ANDREAS BECK operated a barber shop at 116 Federal Street for 59 years before retiring on March 21, 1915. Among his regular customers were General William Joyce Sewell, who also served as a U.S. Senator from New Jersey. Andreas Beck also tended to President Benjamin Harrison when he visited Camden during his presidency.

Andreas Beck was born in the Duchy of Baden, part of present day Germany, in August of 1842. He emigrated to the United States in 1856, and apprenticed as a barber in Philadelphia while boarding with George and Anna Warner, according to the 1860 Census. 

On September 16, 1861 Andreas Beck enlisted as a Private in Company F of the 75th Pennsylvania Infantry Regiment. The 75th Regiment, originally known as the 40th, composed principally of German citizens from Philadelphia, was mustered into the U. S. service at Camp Worth, Philadelphia, in August and September 1862, for three years. Many of the members had seen service in European armies; Colonel Bohlen was a veteran of the Mexican war, and Lieutenant Colonel. Mahler had been an officer in the Baden revolution. On Sept. 26, 1861, the regiment, about 800 strong, left for Washington, and there its ranks were soon recruited to the maximum number. It was assigned to Blenker's
division and encamped at Roach's mills until October 12, when it went into winter quarters at Hunter's Chapel. A regimental band, led by Rudolph Wittig, which joined the command on the 31st, was discharged by general order on August 16, 1862. In March, 1862, it moved with the army on the general advance, reaching Warrenton Junction on the 26th, when it was ordered to report with its division to Gen. Fremont commanding the Mountain Department. In an attempt to cross the Shenandoah river in an old ferry boat on April 15, Captain Wyck and Sergeant Tiedemann of Company K, Lieutenant Winter of Company I, and about 50 
enlisted men of the two companies were drowned. The regiment was encamped at Winchester from April 18 to May 6, recovering from its severe marches and exposures. While here Colonel Bohlen was promoted to brigadier-general. On May 14, the command reached Franklin and the latter part of the month hastened by forced marches in pursuit of Stonewall Jackson. It was in reserve at the battle of Cross Keys and after the battle moved to Mount Jackson, where it was assigned to the 2nd brigade (Colonel Kryzanowski), 3rd division (General Schurz), 1st corps (General Sigel), Army of Virginia. Sigel's corps arrived too late to share in the battle of Cedar Mountain, but a few days later it was engaged in a brisk skirmish at Freeman's ford, where General Bohlen was killed. It was in action at Groveton and the second Bull Run, losing in the two days' fighting, 2 officers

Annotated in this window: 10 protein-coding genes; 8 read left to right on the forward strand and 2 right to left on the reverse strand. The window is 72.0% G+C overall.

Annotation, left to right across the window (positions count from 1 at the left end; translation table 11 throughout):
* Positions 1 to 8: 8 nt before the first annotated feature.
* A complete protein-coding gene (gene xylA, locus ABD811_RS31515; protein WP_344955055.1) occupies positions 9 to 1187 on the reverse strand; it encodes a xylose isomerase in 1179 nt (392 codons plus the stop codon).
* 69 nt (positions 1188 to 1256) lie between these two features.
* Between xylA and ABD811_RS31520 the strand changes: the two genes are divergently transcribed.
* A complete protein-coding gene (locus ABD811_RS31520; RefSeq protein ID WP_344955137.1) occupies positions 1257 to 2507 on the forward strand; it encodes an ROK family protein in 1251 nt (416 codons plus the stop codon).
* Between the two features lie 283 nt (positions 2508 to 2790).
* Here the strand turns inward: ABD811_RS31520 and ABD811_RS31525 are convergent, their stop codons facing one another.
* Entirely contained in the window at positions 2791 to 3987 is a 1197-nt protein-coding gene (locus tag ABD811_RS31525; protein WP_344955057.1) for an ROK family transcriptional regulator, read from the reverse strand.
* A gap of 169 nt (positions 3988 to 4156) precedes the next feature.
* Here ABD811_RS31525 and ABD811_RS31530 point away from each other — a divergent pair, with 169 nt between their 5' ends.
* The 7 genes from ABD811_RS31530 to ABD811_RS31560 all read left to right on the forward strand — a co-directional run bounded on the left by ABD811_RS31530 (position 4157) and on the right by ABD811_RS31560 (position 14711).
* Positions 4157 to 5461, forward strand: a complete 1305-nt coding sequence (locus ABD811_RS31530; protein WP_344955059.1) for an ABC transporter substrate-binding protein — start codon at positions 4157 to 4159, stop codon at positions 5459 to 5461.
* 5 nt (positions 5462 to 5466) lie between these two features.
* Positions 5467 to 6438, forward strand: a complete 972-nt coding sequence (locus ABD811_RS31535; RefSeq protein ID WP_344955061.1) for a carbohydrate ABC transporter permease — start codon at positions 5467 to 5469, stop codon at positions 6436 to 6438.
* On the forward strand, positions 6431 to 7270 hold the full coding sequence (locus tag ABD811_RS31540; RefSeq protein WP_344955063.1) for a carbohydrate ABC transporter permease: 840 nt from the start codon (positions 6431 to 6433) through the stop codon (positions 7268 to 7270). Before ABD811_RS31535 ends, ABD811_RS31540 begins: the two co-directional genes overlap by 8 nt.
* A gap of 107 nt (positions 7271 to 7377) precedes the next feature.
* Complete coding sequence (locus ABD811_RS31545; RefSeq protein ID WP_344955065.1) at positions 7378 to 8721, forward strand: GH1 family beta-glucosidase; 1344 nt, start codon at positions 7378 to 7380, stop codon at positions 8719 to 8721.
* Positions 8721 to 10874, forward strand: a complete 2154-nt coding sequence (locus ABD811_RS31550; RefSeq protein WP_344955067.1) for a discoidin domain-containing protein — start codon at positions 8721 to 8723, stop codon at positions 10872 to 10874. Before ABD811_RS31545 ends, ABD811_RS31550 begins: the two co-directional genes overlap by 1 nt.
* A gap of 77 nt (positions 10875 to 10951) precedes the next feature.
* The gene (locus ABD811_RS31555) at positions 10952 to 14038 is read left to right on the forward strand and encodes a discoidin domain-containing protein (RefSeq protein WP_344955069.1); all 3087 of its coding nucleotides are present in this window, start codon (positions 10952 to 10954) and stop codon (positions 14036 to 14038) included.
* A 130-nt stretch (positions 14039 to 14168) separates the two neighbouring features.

28 men killed, and 5 officers and 98 men wounded, among whom was Lieutenant Colonel Mahler. Color-sergeant Robert Jordan of Company A, formerly an officer in the army of Schleswig-Holstein displayed conspicuous courage and died while bearing aloft the colors. The following were officially reported for gallantry 
shown: Sergeants Haserodt of Company A, Weigand and Maurer of Company B,
John Emleben of the same Company, who took the flag from the hands of Sergeant Jordan as he fell, though he was himself wounded, Louis Mahler and Jacob Pauley of Company D, George Brueckmame of Company F, Henry Schmull of Company H, and Andrew Schmidt of Company I; also Corporals Schweigert, Hanner, Abraham and Rosenthal, and private Jacob Ullman. The 75th was not again engaged until the battle of Chancellorsville the following year. It reached 
the Rappahannock too late to participate in the battle of Fredericksburg and had wintered at Stafford Court House and Hartwood Church. Andreas Beck was mustered out of the &5th Pennsylvania on December 24, 1862.

In 1866 Andreas Beck came to Camden to work as a barber for John Jacob Somers. Census records indicate that he married three times. The 1870 Census lists him as being married to a woman named Rachel, with two daughters, Lizzie, 5, and Anna, 7. The 1880 Census shows him married to Pennsylvania-born Miriah. He married his third wife Ella, a native of New Jersey, in 1900. No children appear in the census records for the second and third marriages.

After retirement Andreas Beck moved to West Philadelphia.

Historical and Industrial Review of Camden, N.J. - 1890


A NEATLY equipped and popular barber shop is an incalculable convenience in any neighborhood in which people live. Such an establishment is that of Andreas Beck, No. 116 Federal Street. It was established in the Fall of 1855, and is 11x28 feet in dimensions, and does a business requiring four chairs.

Mr. Beck, the proprietor, is a native of Germany and came here thirty-four years ago. He is a barber by trade; is now President of the Barbers' Sunday Closing Association, the only organization of its kind ever made sufficiently effective to carry out the object for which it was formed.

Mr. Beck's entire business career has been in this place, in which he learned his trade, and in 1860 purchased the business of his predecessor, John Jacob Somers, the founder of the shop.

Philadelphia Inquirer - October 27, 1895

Andreas Beck - Frank Powell

Philadelphia Inquirer - May 22, 1897

Federal Street - First Methodist Episcopal Church

Philadelphia Inquirer - March 21, 1915